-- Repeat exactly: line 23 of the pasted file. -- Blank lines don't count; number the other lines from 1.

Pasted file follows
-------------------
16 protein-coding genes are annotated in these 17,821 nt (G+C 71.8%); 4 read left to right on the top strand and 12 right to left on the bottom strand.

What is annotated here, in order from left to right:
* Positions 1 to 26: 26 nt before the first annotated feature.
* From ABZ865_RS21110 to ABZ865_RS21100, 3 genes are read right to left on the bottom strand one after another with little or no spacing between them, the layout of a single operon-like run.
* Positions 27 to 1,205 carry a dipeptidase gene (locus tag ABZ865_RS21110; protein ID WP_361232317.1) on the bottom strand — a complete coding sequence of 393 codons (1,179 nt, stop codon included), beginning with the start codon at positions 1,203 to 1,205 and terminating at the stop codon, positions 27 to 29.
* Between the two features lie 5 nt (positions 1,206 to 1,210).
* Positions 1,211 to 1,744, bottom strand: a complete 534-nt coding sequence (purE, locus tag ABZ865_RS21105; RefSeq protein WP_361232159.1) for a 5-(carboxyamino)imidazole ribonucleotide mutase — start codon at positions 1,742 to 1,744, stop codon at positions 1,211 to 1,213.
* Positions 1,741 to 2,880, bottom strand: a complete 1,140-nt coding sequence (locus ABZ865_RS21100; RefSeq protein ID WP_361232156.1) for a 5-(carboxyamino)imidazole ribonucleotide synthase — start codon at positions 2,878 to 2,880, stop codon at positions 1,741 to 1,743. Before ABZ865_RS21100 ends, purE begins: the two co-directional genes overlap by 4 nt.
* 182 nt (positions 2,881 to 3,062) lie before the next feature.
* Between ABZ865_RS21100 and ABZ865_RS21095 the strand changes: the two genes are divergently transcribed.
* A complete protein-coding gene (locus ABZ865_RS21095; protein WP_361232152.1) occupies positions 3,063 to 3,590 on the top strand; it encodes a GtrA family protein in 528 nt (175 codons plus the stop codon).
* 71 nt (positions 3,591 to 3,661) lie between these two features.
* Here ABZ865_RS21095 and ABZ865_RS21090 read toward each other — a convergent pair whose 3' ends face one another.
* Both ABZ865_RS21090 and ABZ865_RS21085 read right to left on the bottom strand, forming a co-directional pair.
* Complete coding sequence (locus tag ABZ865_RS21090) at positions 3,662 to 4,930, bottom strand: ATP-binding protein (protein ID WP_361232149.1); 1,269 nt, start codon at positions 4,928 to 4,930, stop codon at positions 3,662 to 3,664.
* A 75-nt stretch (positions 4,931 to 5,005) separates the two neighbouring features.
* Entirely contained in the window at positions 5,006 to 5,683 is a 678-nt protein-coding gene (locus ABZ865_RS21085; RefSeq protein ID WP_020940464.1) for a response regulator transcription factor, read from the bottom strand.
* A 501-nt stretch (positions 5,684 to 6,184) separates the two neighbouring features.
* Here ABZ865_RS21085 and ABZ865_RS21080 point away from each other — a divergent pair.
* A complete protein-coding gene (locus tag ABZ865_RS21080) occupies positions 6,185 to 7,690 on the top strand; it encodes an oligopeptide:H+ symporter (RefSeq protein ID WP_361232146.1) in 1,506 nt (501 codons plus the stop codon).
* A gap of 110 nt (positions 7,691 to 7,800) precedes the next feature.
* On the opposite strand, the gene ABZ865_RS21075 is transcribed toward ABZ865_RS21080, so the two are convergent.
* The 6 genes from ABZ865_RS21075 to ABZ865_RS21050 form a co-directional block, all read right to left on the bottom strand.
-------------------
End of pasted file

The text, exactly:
* The 6 genes from ABZ865_RS21075 to ABZ865_RS21050 form a co-directional block, all read right to left on the bottom strand.